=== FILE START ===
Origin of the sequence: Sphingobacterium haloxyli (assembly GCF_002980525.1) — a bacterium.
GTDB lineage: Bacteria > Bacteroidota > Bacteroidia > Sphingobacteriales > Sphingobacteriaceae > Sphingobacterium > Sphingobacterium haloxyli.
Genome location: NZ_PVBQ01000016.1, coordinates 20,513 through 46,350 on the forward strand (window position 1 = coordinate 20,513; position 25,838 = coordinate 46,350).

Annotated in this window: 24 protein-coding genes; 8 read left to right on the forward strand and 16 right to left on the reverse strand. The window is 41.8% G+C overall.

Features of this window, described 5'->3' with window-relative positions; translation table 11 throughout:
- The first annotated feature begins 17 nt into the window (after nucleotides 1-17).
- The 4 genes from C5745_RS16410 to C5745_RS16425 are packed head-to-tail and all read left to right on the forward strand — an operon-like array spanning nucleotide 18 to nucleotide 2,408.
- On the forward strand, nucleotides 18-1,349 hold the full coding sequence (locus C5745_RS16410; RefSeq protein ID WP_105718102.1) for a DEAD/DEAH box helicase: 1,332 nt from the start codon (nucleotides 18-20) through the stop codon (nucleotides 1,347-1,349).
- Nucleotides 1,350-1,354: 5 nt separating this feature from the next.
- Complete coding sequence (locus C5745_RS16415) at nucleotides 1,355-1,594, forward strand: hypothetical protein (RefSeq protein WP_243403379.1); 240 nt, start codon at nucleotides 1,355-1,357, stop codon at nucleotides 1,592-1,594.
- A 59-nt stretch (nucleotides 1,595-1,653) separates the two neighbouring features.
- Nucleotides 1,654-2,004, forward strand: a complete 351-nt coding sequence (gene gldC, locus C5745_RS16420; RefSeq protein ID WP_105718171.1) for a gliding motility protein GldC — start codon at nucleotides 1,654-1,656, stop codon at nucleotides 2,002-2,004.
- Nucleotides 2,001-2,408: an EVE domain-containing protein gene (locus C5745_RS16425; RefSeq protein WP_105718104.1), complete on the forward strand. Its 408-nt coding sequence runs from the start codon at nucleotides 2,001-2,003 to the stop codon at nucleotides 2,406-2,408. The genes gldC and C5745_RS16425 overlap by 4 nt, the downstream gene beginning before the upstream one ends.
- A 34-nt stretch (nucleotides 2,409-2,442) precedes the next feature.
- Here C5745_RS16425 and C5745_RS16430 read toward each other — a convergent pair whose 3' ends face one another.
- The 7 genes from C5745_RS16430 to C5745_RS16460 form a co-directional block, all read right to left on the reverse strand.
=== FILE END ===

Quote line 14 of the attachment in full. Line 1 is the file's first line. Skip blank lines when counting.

- A 34-nt stretch (nucleotides 2,409-2,442) precedes the next feature.